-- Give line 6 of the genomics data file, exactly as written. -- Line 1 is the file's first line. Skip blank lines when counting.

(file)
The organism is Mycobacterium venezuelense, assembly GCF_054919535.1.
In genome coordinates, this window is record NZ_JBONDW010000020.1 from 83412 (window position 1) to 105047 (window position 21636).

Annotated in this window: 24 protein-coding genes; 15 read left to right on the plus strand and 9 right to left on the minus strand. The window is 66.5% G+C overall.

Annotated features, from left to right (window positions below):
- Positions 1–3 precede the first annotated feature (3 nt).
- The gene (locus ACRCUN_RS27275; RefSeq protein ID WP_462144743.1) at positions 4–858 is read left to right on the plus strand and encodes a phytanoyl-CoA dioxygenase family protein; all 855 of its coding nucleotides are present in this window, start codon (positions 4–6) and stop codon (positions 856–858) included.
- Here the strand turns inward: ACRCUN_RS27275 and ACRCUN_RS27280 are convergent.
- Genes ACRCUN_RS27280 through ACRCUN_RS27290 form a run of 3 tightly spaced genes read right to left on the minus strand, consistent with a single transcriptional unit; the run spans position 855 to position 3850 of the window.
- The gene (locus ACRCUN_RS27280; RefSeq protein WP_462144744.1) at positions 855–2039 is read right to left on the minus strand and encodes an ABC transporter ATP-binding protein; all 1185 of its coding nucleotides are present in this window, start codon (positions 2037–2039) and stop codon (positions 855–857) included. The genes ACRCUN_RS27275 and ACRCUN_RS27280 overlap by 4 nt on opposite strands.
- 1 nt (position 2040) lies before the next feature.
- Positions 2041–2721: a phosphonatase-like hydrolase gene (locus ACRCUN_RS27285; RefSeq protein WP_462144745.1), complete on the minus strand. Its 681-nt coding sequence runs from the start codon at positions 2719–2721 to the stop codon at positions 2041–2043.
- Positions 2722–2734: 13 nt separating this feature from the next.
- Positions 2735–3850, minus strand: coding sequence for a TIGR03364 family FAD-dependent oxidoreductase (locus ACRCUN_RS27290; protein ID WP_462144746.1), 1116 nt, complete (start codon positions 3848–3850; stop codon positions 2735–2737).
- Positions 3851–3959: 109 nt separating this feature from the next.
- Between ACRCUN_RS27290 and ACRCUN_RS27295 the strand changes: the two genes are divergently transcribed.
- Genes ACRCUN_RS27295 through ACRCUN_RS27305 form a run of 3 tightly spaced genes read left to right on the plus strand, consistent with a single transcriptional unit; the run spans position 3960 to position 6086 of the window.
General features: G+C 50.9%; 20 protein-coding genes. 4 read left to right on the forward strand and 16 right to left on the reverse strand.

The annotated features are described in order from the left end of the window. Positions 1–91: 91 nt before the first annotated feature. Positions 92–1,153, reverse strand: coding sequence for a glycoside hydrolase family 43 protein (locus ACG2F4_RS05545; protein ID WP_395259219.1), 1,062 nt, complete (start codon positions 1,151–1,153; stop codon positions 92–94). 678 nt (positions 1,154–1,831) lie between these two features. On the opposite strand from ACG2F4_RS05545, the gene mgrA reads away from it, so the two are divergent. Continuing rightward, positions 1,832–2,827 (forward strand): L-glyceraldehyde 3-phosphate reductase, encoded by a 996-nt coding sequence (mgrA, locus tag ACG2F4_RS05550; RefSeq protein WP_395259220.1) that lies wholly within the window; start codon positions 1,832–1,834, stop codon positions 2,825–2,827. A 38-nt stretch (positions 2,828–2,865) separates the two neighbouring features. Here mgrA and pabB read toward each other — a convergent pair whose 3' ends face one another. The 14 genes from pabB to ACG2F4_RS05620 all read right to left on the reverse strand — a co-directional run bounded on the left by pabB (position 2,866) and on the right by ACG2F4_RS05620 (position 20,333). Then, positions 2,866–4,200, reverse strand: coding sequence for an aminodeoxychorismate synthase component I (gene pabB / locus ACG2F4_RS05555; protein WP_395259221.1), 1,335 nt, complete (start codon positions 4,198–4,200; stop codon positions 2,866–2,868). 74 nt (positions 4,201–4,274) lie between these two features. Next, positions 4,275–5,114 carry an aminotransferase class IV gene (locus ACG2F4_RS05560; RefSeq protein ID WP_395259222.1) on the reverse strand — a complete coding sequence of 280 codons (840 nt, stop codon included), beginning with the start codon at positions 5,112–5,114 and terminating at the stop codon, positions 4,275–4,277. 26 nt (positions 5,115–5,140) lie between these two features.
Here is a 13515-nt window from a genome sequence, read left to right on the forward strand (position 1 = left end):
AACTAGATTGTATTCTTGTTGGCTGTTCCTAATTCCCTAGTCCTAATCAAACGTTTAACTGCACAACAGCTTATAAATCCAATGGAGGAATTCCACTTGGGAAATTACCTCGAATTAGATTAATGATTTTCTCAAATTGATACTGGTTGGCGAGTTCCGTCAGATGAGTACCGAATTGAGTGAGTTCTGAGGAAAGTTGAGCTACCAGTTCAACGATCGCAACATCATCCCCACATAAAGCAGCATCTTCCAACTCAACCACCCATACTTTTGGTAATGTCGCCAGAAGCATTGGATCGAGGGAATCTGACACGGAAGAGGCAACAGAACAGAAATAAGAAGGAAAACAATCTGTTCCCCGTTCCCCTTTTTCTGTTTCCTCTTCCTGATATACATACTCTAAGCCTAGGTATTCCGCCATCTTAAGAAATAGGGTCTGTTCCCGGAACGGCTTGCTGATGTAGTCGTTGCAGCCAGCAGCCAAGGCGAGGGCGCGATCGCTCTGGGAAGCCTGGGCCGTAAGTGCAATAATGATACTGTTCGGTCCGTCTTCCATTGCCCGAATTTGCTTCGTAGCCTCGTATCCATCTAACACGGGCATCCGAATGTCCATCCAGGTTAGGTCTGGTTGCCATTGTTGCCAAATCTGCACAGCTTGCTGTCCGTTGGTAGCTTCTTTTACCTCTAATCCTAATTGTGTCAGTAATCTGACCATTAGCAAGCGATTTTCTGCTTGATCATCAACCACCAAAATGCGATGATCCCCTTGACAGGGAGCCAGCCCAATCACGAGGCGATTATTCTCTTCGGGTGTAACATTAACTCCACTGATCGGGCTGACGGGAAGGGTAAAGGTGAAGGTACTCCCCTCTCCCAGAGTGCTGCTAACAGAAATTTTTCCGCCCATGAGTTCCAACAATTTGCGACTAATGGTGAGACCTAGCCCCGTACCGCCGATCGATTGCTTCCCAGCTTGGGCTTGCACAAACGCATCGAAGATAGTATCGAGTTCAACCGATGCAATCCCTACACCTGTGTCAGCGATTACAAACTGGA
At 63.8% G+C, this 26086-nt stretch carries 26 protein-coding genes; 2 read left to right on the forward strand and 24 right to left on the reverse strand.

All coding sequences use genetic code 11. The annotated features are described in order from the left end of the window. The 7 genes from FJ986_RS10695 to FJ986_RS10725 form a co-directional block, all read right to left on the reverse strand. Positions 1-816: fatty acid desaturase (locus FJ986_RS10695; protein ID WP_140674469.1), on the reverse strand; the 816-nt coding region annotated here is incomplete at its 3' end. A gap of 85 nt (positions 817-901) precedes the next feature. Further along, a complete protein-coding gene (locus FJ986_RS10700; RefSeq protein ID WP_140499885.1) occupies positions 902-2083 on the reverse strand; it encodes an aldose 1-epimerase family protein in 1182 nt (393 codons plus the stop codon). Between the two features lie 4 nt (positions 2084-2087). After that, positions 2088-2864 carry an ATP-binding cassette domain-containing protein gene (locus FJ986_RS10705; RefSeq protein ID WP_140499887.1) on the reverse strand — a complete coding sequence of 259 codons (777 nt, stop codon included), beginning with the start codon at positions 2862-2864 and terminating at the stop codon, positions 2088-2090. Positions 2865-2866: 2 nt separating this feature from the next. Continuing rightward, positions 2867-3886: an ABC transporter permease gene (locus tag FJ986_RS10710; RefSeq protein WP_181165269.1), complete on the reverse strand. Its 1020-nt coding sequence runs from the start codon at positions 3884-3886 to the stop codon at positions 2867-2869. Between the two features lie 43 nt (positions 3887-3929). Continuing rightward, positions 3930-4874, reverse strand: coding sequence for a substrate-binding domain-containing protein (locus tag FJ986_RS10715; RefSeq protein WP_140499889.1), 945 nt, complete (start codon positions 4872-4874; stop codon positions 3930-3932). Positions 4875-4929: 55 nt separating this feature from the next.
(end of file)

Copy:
- The gene (locus ACRCUN_RS27275; RefSeq protein ID WP_462144743.1) at positions 4–858 is read left to right on the plus strand and encodes a phytanoyl-CoA dioxygenase family protein; all 855 of its coding nucleotides are present in this window, start codon (positions 4–6) and stop codon (positions 856–858) included.